12. Continuous increases to the skill sets of our staff will mean less and less staff required
Increasing staff skillsets/ capability is important from a career path sense and for the growth of an organization. Positive impacts from upskilling and/ or cross-skilling your workforce can be found up to a point.
This threshold can vary organization to organisation; beyond it, staff may struggle to be effective moving from task to task, error rates can increase/quality reduces and morale can be impacted.
13. The process has no impact on staffing outcomes
The organisational process always has an impact on staffing outcomes. Where the process is not efficient, more staff will be required to complete the process. The process can be impacted due to many factors including technology, regulatory factors, product or service, and legislation.
When these items change, impacts on staffing will also be evident.
14. Culture doesn’t have an impact on workforce planning and management effectiveness
Culture can have either a positive or negative impact on the influence and effectiveness of workforce planning within an organisation.
As an example, one organisation may see the workforce planning team as an interference; another may see them as critical to meeting business objectives and outcomes. It’s not difficult to understand which workforce planning team would be more effective and be enabled to assist with providing benefit to the organisation from an executive and strategic level, right through to tactical.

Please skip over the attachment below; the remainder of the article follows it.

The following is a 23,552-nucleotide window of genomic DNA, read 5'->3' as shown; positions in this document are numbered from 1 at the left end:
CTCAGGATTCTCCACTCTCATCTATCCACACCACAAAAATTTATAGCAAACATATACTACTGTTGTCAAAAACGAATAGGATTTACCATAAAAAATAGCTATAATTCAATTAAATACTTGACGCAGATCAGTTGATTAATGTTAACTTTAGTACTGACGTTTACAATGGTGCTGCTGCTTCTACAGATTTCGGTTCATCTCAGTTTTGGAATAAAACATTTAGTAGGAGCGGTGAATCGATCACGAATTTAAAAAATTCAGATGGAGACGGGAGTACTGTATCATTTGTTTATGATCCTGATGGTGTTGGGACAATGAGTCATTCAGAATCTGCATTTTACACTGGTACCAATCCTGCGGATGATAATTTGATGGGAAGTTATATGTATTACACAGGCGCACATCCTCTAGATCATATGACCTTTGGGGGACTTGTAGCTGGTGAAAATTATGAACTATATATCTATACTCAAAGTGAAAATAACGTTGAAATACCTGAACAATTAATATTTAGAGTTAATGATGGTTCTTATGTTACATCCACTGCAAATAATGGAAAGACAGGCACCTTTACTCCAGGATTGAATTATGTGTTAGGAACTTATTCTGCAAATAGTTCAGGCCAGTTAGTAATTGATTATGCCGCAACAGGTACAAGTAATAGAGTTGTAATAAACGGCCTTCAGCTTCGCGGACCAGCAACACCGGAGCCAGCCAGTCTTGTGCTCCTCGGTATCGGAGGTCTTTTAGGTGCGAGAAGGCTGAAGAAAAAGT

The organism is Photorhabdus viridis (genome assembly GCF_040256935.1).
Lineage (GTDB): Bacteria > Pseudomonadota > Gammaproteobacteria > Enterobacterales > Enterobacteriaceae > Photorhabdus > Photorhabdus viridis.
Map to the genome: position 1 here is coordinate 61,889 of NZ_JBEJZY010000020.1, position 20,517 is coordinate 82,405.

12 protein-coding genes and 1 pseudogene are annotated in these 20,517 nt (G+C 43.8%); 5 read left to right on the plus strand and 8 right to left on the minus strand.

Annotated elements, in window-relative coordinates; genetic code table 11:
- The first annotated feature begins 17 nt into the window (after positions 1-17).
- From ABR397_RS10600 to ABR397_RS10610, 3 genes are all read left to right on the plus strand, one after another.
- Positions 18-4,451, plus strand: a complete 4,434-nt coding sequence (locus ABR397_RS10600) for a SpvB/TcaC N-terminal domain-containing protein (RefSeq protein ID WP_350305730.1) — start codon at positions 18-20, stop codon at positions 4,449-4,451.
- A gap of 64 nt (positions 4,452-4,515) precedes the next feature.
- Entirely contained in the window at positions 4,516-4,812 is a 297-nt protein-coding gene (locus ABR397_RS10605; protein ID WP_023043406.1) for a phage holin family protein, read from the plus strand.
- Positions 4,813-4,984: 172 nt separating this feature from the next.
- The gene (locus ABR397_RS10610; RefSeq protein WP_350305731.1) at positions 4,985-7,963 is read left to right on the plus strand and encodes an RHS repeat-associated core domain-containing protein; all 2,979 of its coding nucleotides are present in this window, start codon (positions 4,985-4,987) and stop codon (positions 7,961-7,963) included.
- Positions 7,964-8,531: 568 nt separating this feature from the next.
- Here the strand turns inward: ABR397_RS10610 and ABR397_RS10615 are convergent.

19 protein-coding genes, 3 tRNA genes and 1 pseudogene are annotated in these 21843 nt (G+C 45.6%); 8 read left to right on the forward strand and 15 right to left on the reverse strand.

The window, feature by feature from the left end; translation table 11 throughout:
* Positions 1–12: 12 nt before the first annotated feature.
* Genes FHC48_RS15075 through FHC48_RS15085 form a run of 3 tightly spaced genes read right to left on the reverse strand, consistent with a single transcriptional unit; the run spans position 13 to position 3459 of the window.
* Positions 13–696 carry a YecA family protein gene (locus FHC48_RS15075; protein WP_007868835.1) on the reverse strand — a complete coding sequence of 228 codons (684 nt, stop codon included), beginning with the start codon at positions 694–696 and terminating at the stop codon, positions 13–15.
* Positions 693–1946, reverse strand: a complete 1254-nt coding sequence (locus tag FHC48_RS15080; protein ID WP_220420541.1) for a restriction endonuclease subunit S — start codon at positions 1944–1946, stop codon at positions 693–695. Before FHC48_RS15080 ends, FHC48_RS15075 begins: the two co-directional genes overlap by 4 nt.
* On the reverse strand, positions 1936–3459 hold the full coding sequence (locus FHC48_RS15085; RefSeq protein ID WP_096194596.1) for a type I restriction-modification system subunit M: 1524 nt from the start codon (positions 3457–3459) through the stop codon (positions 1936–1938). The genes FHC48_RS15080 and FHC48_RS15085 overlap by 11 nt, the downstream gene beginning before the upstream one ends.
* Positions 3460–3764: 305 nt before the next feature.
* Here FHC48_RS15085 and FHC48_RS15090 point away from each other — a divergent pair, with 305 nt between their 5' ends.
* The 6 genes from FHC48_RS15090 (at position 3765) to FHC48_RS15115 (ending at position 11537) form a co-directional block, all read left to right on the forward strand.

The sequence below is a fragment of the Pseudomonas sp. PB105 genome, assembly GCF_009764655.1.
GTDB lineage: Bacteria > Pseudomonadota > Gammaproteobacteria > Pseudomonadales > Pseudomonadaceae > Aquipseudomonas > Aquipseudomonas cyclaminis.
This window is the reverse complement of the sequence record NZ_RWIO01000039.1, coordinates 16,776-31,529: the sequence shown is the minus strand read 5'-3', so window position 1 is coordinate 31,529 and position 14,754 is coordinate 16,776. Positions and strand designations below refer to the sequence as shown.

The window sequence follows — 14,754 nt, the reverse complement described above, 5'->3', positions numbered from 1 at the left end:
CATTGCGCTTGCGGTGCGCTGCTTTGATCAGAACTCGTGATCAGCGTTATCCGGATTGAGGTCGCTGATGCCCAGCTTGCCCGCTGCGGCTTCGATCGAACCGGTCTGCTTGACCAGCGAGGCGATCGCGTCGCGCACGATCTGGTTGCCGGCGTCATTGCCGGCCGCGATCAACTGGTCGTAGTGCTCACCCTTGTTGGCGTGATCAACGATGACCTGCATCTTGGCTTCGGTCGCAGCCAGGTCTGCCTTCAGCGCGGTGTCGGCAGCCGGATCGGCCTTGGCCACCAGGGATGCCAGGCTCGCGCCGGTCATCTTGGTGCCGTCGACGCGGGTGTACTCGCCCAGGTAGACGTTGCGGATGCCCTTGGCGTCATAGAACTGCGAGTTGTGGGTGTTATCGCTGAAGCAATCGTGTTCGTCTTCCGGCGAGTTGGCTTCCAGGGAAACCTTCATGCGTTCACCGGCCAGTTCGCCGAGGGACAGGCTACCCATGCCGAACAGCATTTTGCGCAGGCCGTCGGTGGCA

15. Workforce planning should be able to meet customer demand regardless of finance budget
This is a concerning but common myth and can often find an organisation short of staff when they are most needed.
Besides other assumptions built into industry-specific workforce planning; overarching expectations are usually set for thresholds in the areas of quality, timeliness, and customer satisfaction, for example.
These expectations have impacts on an organisation’s workforce plan; as such if the budget doesn’t allow for assumptions in line with these thresholds then the plan will be inaccurate – leading to performance outside of expectations.